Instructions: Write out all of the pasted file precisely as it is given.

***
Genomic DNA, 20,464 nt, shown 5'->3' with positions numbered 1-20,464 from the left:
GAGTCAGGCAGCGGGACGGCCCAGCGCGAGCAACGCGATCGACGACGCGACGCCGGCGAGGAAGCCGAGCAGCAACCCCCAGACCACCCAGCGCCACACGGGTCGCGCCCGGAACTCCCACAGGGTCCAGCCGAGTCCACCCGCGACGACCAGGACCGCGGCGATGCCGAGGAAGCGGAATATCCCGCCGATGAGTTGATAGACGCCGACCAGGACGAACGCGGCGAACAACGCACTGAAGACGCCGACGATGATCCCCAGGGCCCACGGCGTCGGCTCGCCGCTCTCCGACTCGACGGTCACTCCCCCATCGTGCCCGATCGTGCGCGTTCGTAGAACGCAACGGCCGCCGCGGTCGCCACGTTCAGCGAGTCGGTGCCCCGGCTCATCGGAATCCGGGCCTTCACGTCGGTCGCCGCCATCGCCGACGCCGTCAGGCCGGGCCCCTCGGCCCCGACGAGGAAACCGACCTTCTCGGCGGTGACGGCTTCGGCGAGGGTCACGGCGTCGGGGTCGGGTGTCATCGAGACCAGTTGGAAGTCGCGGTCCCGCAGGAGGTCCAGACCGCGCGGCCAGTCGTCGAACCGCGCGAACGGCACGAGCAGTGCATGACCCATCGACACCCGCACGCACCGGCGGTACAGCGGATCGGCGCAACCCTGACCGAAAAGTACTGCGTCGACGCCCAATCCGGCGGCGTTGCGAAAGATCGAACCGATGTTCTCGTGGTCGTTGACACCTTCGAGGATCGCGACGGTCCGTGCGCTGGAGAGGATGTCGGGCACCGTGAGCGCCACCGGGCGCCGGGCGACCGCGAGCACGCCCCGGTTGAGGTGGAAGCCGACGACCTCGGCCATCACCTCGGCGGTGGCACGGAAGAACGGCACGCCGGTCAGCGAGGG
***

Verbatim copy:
Genomic DNA, 20,464 nt, shown 5'->3' with positions numbered 1-20,464 from the left:
GAGTCAGGCAGCGGGACGGCCCAGCGCGAGCAACGCGATCGACGACGCGACGCCGGCGAGGAAGCCGAGCAGCAACCCCCAGACCACCCAGCGCCACACGGGTCGCGCCCGGAACTCCCACAGGGTCCAGCCGAGTCCACCCGCGACGACCAGGACCGCGGCGATGCCGAGGAAGCGGAATATCCCGCCGATGAGTTGATAGACGCCGACCAGGACGAACGCGGCGAACAACGCACTGAAGACGCCGACGATGATCCCCAGGGCCCACGGCGTCGGCTCGCCGCTCTCCGACTCGACGGTCACTCCCCCATCGTGCCCGATCGTGCGCGTTCGTAGAACGCAACGGCCGCCGCGGTCGCCACGTTCAGCGAGTCGGTGCCCCGGCTCATCGGAATCCGGGCCTTCACGTCGGTCGCCGCCATCGCCGACGCCGTCAGGCCGGGCCCCTCGGCCCCGACGAGGAAACCGACCTTCTCGGCGGTGACGGCTTCGGCGAGGGTCACGGCGTCGGGGTCGGGTGTCATCGAGACCAGTTGGAAGTCGCGGTCCCGCAGGAGGTCCAGACCGCGCGGCCAGTCGTCGAACCGCGCGAACGGCACGAGCAGTGCATGACCCATCGACACCCGCACGCACCGGCGGTACAGCGGATCGGCGCAACCCTGACCGAAAAGTACTGCGTCGACGCCCAATCCGGCGGCGTTGCGAAAGATCGAACCGATGTTCTCGTGGTCGTTGACACCTTCGAGGATCGCGACGGTCCGTGCGCTGGAGAGGATGTCGGGCACCGTGAGCGCCACCGGGCGCCGGGCGACCGCGAGCACGCCCCGGTTGAGGTGGAAGCCGACGACCTCGGCCATCACCTCGGCGGTGGCACGGAAGAACGGCACGCCGGTCAGCGAGGG